A local breeder and I participated in an experimental trial, she followed a conservative conventional worming schedule according to the updated recommendations and used a conventional wormer as and when needed according to her herd's fecal tests (she tested each goat individually). I had my herd tested individually as well and both of us were testing on weekly basis, but I used herbal wormers exclusively. I started off with one brand, then another, then followed a recipe for a homemade formula, then another, then a different brand again and so on, taking a long break in between each one. Anthelmintic (anti-parasitic or deworming) herbs are not cumulative, meaning they do not have residues that build up and do not remain in the body for long periods of time like synthetic chemicals can and often do. But I took that extra step of taking long breaks in between different herbal formulas for the sake of consistency and because the other participant in this trial was skeptical. I would rather not name the brands in a public forum because most had merit and most of them were effective, but to varying degrees. Both of our herds had some of the same bloodlines, and we even exchanged some -but not all- of our goats throughout the trial so we could be sure that parasite-resistant genetics were not an influential variable. We lived near each other and we had the same soil, virtually the same soil mineral content (we tested), same hay, exact same weather (rainfall, humidity, temperatures, etc.). (And remember we had a few goats that kept being exchanged during every phase of the trial, the others goats -which were the majority- remained permanently in their respective herds/properties.) The results? Those in my herd consistently had the lowest worm count, and there was a dramatic difference between the worm counts of our respective herds. My herd's counts went up during the long breaks in between different herbal wormers, but never to a concerning point. There was a gradual but significant drop in worm counts after I started using certain herbal wormers. That drop continued to lower than anyone had ever expected with DWorm A (by Fir Meadow), with some of my does going down to and remaining at virtually zero on fecal test results. During the wet and hot seasons the breeder on the conventional wormer part of the trial would have her fecal results soar back to the same level they were before within weeks of administering a drug.

In a nutshell herbal wormers work quite differently than their synthetic counterparts. They are broad spectrum and worms cannot develop resistance to them and they are usually given weekly (sprinkled on feed, added to water, drenched, placed in treats, etc.). Used properly there are no withdrawal periods and no liver damage to worry about. I keep extra DWorm A on hand for emergencies, but I haven't had any emergencies with my own goats in over 12 years. As for the doe I purchased that arrived with a huge worm load mentioned above? She is still alive and thriving and with beautiful fecal test results. In my experience DWorm A is the finest formulation on the market, especially if the problem has gone too far. You don't give a regular dose of herbal wormer for acute cases/emergencies, that can lead to disappointing results and is why some think they are ineffective. Ideally the worm load should not be allowed to climb that high, but sometimes, like in the case of my purchase, you need to know what to do if you have to deal with that situation. There are instructions on the DWorm A label for what to do in such cases, and we're talking about at least 1 tbsp. full every two hours. Please understand, I would never recommend overdosing a conventional drug as I understand all too well that would do far more harm than good. Never increase the dosage rate on a conventional medication without first consulting sound professional veterinarian guidance. This advice is intended for herbal dewormers only, and DWorm A in particular. Some herbal wormer formulations might contain certain ingredients that higher doses of might not be very desirable so that is something to take into consideration as well.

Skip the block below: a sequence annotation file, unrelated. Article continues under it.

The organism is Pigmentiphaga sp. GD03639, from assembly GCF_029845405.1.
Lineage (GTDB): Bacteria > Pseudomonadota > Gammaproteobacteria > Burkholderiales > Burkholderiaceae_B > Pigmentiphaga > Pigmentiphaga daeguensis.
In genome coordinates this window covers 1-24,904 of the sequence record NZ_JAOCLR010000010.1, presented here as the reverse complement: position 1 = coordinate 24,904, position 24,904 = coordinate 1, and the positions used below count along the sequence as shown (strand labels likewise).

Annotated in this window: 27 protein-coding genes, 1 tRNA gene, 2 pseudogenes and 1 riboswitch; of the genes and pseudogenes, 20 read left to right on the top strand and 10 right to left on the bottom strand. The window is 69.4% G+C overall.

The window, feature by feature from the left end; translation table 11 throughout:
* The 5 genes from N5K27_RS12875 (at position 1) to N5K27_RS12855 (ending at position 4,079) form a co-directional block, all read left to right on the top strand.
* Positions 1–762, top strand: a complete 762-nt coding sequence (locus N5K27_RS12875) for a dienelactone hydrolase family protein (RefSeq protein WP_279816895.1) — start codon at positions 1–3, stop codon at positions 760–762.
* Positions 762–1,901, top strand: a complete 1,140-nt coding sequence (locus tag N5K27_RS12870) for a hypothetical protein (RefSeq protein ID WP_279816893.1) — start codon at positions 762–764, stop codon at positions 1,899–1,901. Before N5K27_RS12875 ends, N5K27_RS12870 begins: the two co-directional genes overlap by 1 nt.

I got to that site but how much per say to you need to give to a 80 lb goat thanks
 

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On the website, there is a link "contact us", the company could answer all your questions concerning the dosages. The original thread was created May 20, 2018, and it's possible the original posting member may not see your question. Maybe this member could be of help to you also. @NigerianDwarfOwner707